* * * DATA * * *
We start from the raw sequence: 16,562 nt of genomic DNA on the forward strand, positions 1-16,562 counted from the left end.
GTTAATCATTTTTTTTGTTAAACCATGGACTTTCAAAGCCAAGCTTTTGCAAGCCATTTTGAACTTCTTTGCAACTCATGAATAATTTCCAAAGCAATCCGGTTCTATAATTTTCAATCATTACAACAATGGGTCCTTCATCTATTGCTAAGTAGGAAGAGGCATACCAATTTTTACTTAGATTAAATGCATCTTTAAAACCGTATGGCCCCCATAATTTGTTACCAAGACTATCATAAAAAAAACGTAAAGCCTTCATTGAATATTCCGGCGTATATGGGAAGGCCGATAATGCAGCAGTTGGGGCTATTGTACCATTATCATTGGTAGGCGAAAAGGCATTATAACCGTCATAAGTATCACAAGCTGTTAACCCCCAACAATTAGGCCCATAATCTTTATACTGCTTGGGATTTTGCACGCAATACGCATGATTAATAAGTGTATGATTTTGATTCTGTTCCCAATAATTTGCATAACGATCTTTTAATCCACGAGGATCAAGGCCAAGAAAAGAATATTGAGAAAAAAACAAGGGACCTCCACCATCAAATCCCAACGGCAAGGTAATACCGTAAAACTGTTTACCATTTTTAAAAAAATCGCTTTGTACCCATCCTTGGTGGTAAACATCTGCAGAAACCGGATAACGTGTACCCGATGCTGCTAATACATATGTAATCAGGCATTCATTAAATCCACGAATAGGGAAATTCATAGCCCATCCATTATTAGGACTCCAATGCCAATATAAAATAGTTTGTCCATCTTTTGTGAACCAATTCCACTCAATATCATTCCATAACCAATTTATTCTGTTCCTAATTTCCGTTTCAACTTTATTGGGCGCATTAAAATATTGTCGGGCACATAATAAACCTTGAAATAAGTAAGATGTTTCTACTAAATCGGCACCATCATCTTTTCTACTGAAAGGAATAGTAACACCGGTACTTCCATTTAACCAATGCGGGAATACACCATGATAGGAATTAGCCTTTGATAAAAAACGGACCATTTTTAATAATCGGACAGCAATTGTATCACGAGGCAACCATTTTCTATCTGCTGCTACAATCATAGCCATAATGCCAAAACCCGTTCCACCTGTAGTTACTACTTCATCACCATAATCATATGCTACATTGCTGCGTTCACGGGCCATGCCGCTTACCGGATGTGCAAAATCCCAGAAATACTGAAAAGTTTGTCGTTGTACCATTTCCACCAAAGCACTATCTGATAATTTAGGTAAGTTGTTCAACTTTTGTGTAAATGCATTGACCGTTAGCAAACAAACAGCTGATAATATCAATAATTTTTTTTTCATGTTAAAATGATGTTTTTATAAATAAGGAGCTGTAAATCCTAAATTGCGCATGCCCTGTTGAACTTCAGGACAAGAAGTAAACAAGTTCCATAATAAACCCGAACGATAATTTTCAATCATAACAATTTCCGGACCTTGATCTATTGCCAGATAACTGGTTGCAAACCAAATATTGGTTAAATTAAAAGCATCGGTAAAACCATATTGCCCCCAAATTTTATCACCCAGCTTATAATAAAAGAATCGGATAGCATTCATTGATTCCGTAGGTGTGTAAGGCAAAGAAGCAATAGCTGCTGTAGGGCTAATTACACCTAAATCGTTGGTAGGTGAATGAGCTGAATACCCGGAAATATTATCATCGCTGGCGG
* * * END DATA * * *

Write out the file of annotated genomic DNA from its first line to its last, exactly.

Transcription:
We start from the raw sequence: 16,562 nt of genomic DNA on the forward strand, positions 1-16,562 counted from the left end.
GTTAATCATTTTTTTTGTTAAACCATGGACTTTCAAAGCCAAGCTTTTGCAAGCCATTTTGAACTTCTTTGCAACTCATGAATAATTTCCAAAGCAATCCGGTTCTATAATTTTCAATCATTACAACAATGGGTCCTTCATCTATTGCTAAGTAGGAAGAGGCATACCAATTTTTACTTAGATTAAATGCATCTTTAAAACCGTATGGCCCCCATAATTTGTTACCAAGACTATCATAAAAAAAACGTAAAGCCTTCATTGAATATTCCGGCGTATATGGGAAGGCCGATAATGCAGCAGTTGGGGCTATTGTACCATTATCATTGGTAGGCGAAAAGGCATTATAACCGTCATAAGTATCACAAGCTGTTAACCCCCAACAATTAGGCCCATAATCTTTATACTGCTTGGGATTTTGCACGCAATACGCATGATTAATAAGTGTATGATTTTGATTCTGTTCCCAATAATTTGCATAACGATCTTTTAATCCACGAGGATCAAGGCCAAGAAAAGAATATTGAGAAAAAAACAAGGGACCTCCACCATCAAATCCCAACGGCAAGGTAATACCGTAAAACTGTTTACCATTTTTAAAAAAATCGCTTTGTACCCATCCTTGGTGGTAAACATCTGCAGAAACCGGATAACGTGTACCCGATGCTGCTAATACATATGTAATCAGGCATTCATTAAATCCACGAATAGGGAAATTCATAGCCCATCCATTATTAGGACTCCAATGCCAATATAAAATAGTTTGTCCATCTTTTGTGAACCAATTCCACTCAATATCATTCCATAACCAATTTATTCTGTTCCTAATTTCCGTTTCAACTTTATTGGGCGCATTAAAATATTGTCGGGCACATAATAAACCTTGAAATAAGTAAGATGTTTCTACTAAATCGGCACCATCATCTTTTCTACTGAAAGGAATAGTAACACCGGTACTTCCATTTAACCAATGCGGGAATACACCATGATAGGAATTAGCCTTTGATAAAAAACGGACCATTTTTAATAATCGGACAGCAATTGTATCACGAGGCAACCATTTTCTATCTGCTGCTACAATCATAGCCATAATGCCAAAACCCGTTCCACCTGTAGTTACTACTTCATCACCATAATCATATGCTACATTGCTGCGTTCACGGGCCATGCCGCTTACCGGATGTGCAAAATCCCAGAAATACTGAAAAGTTTGTCGTTGTACCATTTCCACCAAAGCACTATCTGATAATTTAGGTAAGTTGTTCAACTTTTGTGTAAATGCATTGACCGTTAGCAAACAAACAGCTGATAATATCAATAATTTTTTTTTCATGTTAAAATGATGTTTTTATAAATAAGGAGCTGTAAATCCTAAATTGCGCATGCCCTGTTGAACTTCAGGACAAGAAGTAAACAAGTTCCATAATAAACCCGAACGATAATTTTCAATCATAACAATTTCCGGACCTTGATCTATTGCCAGATAACTGGTTGCAAACCAAATATTGGTTAAATTAAAAGCATCGGTAAAACCATATTGCCCCCAAATTTTATCACCCAGCTTATAATAAAAGAATCGGATAGCATTCATTGATTCCGTAGGTGTGTAAGGCAAAGAAGCAATAGCTGCTGTAGGGCTAATTACACCTAAATCGTTGGTAGGTGAATGAGCTGAATACCCGGAAATATTATCATCGCTGGCGG